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U.S. Military Commands New Testimonies Regarding the 2021 Kabul Airport Attack Amid Ongoing Scrutiny

by Madison Thomas
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Kabul airport attack 2021

U.S. Central Command, under the authority of Gen. Erik Kurilla, has instructed that approximately 24 additional service members present at the Kabul airport during the 2021 suicide bombings be interviewed. This decision comes in the wake of sustained criticism suggesting that preventative measures could have been undertaken to avert the attack. The call for further interviews has been partially motivated by at least one wounded service member who stated that he was never questioned about the incident and believes that he could have thwarted the attackers.

These new testimonies aim to gather fresh perspectives or divergent information from military personnel who were not included in the initial investigation. While this does not signify a reopening of the administration’s earlier probe into the fatal bombing and subsequent troop withdrawal, it is expected that congressional critics, predominantly from the Republican Party, will seize upon this as evidence of mismanagement in both the investigation and the overall withdrawal strategy.

Family members of the casualties, along with those injured, have criticized the Pentagon for a lack of transparency regarding the attack, which resulted in the deaths of 170 Afghans and 13 U.S. service members. According to the findings of U.S. Central Command’s investigation concluded in November 2021, due to the escalating security crisis at Abbey Gate, the attack was deemed “unpreventable at the tactical level” without compromising the evacuation mission. Furthermore, the Pentagon has stated that the review did not yield any preemptive identification of potential assailants nor any calls for alterations to the existing rules of engagement governing U.S. military force.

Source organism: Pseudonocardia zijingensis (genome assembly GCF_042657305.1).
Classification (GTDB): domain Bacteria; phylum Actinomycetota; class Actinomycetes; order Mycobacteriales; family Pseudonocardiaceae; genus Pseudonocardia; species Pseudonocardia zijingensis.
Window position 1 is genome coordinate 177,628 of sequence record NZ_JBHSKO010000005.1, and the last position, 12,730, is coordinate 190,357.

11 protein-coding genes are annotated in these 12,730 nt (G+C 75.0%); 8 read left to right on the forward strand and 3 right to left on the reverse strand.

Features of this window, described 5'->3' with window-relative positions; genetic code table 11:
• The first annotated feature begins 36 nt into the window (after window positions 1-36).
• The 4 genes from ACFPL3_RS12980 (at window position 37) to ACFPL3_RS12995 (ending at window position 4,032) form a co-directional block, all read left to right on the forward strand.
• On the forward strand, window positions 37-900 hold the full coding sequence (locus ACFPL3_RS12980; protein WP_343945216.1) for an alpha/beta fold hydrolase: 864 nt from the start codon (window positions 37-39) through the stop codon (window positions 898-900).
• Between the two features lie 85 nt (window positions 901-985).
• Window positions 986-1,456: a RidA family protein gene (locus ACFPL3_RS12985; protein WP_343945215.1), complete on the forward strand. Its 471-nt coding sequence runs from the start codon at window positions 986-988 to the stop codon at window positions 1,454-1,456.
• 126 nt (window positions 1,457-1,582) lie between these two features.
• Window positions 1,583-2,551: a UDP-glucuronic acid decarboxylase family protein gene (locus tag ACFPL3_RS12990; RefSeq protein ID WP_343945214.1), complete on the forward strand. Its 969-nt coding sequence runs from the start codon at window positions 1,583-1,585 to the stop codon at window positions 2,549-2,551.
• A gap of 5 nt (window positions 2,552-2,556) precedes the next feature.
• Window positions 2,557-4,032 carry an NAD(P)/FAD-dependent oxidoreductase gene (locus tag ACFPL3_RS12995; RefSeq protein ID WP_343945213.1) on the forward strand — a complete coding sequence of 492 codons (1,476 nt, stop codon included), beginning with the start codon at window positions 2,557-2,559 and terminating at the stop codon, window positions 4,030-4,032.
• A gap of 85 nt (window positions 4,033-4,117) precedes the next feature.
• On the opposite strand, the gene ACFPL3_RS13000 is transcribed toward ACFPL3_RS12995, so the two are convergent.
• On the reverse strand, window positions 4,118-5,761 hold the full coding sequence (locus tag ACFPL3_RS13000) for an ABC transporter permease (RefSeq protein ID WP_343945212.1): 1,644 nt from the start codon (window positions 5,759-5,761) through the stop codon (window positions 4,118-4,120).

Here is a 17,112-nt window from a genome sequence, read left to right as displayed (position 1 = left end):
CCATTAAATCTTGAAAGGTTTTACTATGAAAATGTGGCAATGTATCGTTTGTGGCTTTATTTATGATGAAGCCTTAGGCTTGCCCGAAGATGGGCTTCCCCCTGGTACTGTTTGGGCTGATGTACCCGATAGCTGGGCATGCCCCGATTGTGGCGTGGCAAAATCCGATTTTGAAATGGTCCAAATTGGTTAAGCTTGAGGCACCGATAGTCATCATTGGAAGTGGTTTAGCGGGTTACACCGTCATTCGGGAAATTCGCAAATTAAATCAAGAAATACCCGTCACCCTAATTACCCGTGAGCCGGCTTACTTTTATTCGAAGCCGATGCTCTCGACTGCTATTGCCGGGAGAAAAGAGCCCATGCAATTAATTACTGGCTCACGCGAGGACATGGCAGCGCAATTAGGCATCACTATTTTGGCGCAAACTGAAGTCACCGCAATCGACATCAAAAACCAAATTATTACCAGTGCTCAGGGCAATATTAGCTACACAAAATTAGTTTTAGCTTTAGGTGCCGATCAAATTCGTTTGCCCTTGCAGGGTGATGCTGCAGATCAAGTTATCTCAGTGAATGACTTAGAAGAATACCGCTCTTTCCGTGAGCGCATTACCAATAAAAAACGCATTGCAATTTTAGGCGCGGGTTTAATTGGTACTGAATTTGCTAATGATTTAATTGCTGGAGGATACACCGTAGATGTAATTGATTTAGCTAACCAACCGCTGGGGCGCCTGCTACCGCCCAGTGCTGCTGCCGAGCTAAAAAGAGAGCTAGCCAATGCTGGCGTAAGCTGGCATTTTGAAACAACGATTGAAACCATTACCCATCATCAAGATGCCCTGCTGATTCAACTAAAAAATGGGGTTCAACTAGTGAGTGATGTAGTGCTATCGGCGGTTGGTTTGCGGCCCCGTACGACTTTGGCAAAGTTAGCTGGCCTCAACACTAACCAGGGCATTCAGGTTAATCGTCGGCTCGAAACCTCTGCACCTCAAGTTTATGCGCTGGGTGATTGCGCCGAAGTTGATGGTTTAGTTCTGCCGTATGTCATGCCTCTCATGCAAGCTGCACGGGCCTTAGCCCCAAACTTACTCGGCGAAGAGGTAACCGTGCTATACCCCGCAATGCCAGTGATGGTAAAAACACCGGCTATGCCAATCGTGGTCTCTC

The majority of the upcoming interviews will focus on service members who sustained severe injuries in the Abbey Gate bombing and were rapidly evacuated for medical treatment. A handful of interviews with service members who were not injured are also planned. Officials have not discounted the possibility of an increased number of interviews based on the initial discussions.

Michael Lawhorn, Central Command spokesperson, clarified that the objective of these interviews is to “ensure comprehensive due diligence with the newly available information, to listen intently to the pertinent individuals, and to scrutinize their accounts rigorously so that the facts are fully disclosed.”

Family members of those lost in the attack, as well as congressional members, were informed of this latest course of action last Friday. Lt. Gen. Patrick Frank, commander of Army Central Command, is overseeing the team led by Army Brig. Gen. Lance Curtis, which is responsible for conducting these interviews. Gen. Kurilla has requested an update on the proceedings within a 90-day timeframe.

Former Marine Sgt. Tyler Vargas-Andrews, during a congressional hearing held in March, revealed that he was unable to prevent the bombing despite identifying individuals matching the description of suspected attackers. Vargas-Andrews claimed that despite having the suspects within their rifle scopes, they never received authorization to act, leaving him to lament the lack of accountability to date.

The March hearing was convened to scrutinize the Biden administration’s management of the Afghan withdrawal, which saw the rapid capture of Kabul by the Taliban, much quicker than U.S. intelligence had predicted. The urgency surrounding Kabul’s fall made the airport a focal point for a hurried air evacuation by American forces.